Joined ESS in 2008-2018
Undergraduate Program: Geology
Graduate Program: Geological Sciences
Staff Position: Research Associate
Hometown: Ulaanbaatar, Mongolia
Prior Institutions: Mongolian University of Science and Technology
Research Area: Geomorphology, Paleoclimate, Remote Sensing
Classes Taught: 101-Introduction to Geology; 210-Physical Geology; 211-Physical Processes of the Earth; 326: Geomorphology; 421-Intro to Remote Sensing; 520: GIS for Earth Sciences
Favorite Class: Introduction to Remote Sensing; Cosmogenic Nuclides
Favorite Spot: Benches around Drumheller Fountain on sunny days
How did you "land" in ESS?
A series of unlikely events coincided in 2004 that led to my introduction to Professor Alan Gillespie at ESS. As a young lecturer of hydrology and engineering geology in the School of Geology, my teaching loads were usually high, but, somehow, there was no class for me to teach in the fall of that year. At the same time, Alan came to Mongolia to drill through lake sediments in October, because the cold weather of Northern Mongolia would allow him to keep the icy cores intact without melting. He needed a local assistant for the month-long expedition, but none of the students in my school were available due to the conflict with their cutting-edge applications of cosmogenic nuclides. After this trip, I helped in the analysis of the sediment cores and joined Alan for another field season in the Gobi. I immediately fell in love with what Alan was doing at ESS, and I decided to apply for the UW graduate program.
What is something that you surprised you about our community?
The scientific diversity of faculty and their cross-collaborations truly define the namesake of the department. I knew the research disciplines at the ESS would be broad, but I was still surprised to learn they ranged from solar storms to gravels in a landslide debris to everything in between. Additionally, the inter-disciplinary projects with other departments, such as Atmospheric Sciences and Forestry, exposed me to new ideas and techniques that I would not have learned in the department.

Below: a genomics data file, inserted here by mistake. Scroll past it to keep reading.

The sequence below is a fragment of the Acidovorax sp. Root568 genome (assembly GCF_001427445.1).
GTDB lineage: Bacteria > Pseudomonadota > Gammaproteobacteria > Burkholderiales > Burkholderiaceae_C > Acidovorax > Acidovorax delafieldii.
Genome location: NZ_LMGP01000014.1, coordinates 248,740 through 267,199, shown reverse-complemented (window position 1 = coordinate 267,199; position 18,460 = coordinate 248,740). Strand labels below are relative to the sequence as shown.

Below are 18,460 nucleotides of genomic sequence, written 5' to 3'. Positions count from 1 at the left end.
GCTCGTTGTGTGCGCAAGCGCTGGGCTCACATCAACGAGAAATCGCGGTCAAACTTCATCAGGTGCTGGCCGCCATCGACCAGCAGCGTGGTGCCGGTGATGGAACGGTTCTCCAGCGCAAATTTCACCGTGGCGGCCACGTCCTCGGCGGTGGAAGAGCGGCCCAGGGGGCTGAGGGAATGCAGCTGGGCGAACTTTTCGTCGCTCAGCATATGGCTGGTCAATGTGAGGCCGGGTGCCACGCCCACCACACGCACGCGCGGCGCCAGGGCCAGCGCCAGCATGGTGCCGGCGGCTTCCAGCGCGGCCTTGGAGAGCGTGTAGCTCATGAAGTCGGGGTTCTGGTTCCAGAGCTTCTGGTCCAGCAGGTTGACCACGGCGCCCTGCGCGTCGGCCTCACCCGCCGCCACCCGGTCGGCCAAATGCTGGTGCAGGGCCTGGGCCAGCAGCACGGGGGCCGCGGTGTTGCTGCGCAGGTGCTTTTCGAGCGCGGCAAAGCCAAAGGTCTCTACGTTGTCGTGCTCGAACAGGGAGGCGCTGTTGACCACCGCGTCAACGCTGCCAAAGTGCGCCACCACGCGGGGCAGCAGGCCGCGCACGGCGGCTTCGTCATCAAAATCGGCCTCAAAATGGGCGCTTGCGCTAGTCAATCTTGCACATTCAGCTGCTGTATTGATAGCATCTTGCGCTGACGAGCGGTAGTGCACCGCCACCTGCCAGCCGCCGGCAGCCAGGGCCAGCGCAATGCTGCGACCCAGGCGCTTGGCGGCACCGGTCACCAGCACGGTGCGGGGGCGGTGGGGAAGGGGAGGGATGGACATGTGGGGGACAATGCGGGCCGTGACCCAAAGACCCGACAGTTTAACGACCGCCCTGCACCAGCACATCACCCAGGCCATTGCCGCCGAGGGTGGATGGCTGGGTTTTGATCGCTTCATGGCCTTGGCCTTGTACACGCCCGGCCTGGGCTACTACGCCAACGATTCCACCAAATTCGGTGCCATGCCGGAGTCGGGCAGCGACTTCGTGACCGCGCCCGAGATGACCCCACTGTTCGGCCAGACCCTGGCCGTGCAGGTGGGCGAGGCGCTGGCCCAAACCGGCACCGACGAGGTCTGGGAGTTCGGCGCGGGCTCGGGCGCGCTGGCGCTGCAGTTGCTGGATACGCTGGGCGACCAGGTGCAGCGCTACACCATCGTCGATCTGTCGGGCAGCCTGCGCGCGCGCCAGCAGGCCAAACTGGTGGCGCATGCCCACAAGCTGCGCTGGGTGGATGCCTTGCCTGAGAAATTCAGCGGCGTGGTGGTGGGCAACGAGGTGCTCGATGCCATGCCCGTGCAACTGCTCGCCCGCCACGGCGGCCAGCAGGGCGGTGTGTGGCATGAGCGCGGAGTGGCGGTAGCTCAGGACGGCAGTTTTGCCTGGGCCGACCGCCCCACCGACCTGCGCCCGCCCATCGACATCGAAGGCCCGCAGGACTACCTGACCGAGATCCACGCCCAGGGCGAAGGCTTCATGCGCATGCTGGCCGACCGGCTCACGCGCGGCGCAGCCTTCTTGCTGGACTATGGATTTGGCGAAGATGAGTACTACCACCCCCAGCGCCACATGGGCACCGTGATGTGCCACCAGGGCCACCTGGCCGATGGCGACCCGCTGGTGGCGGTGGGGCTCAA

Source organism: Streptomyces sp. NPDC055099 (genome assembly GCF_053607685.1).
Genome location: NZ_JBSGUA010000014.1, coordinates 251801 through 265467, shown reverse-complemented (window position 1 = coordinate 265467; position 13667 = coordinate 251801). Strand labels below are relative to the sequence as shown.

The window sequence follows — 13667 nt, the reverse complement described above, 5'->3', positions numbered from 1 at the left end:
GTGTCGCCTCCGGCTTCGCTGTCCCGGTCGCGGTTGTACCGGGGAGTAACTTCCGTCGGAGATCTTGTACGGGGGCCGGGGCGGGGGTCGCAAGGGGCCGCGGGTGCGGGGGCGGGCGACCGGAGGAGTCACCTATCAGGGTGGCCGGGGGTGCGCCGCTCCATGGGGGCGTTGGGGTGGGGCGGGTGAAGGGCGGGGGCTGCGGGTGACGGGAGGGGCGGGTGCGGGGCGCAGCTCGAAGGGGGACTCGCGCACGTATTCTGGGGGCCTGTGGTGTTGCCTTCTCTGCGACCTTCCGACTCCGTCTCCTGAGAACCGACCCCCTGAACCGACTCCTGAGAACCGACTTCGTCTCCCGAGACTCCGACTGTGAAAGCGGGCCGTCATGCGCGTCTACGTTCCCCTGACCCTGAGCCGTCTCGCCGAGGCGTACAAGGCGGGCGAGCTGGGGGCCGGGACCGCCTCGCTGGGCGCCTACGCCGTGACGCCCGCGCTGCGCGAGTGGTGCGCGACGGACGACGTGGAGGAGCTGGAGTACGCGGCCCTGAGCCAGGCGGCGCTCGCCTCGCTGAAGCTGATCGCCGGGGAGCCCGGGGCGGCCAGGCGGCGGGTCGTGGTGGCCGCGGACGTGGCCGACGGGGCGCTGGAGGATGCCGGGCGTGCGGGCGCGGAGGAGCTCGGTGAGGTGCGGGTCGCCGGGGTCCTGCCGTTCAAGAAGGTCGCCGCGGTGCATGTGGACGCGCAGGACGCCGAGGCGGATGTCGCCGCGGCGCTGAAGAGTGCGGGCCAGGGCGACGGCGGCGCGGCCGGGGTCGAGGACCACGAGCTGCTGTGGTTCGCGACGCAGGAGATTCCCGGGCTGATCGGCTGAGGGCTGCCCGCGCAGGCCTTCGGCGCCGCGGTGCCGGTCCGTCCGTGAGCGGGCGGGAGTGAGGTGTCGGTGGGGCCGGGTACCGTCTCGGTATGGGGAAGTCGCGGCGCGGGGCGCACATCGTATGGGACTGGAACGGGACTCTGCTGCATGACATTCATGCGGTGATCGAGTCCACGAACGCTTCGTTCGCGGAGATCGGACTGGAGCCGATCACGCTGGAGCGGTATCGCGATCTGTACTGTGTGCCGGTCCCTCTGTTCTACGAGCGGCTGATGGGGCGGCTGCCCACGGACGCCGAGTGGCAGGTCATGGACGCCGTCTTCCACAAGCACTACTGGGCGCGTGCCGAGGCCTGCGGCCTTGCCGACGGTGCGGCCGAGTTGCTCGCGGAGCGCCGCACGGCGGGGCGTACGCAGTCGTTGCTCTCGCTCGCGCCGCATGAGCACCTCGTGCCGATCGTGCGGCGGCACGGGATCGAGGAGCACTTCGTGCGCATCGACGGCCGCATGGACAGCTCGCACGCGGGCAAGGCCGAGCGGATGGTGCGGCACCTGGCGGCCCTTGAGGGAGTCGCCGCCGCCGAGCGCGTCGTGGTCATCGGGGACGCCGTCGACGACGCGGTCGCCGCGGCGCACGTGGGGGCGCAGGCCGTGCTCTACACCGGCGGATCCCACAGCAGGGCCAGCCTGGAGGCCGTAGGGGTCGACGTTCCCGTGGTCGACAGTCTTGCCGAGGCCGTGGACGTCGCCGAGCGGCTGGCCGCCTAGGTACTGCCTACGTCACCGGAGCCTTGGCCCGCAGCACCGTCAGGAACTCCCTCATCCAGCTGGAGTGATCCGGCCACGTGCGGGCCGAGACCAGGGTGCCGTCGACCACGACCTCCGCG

What has been your favorite part of the ESS department so far?
The welcoming attitudes and the helpfulness of people at all levels in the department greatly helped me in graduate school. The tight relationship between the students did not just stop among graduate students, but it was also extended to the undergraduate students as well. Beyond the academic and emotional support from my student peers, I benefited from the genuine care of the staff on the department as well.
What are your future plans?
There are two research projects I am developing in the near future: 1) Detect and map permafrost on a regional scale using satellite data; 2) Recover paleoglacial information from peneplain surfaces and establish their implications for the long-term changes in erosion and climate. I also love teaching, and I hope to created a research program that tightly integrates my lectures in the classroom with student-led field works.
Do you have any advice for new ESS community members?
Academic research is a highly creative process, and, therefore, do not hesitate to try something different from your background. Do not get discouraged by anyone's suggestion that your idea might take too long, or you don't have enough experience. You alone control the creative freedom of your pursuit in graduate school, and I bet you will find someone in the department with appropriate expertise when you need help.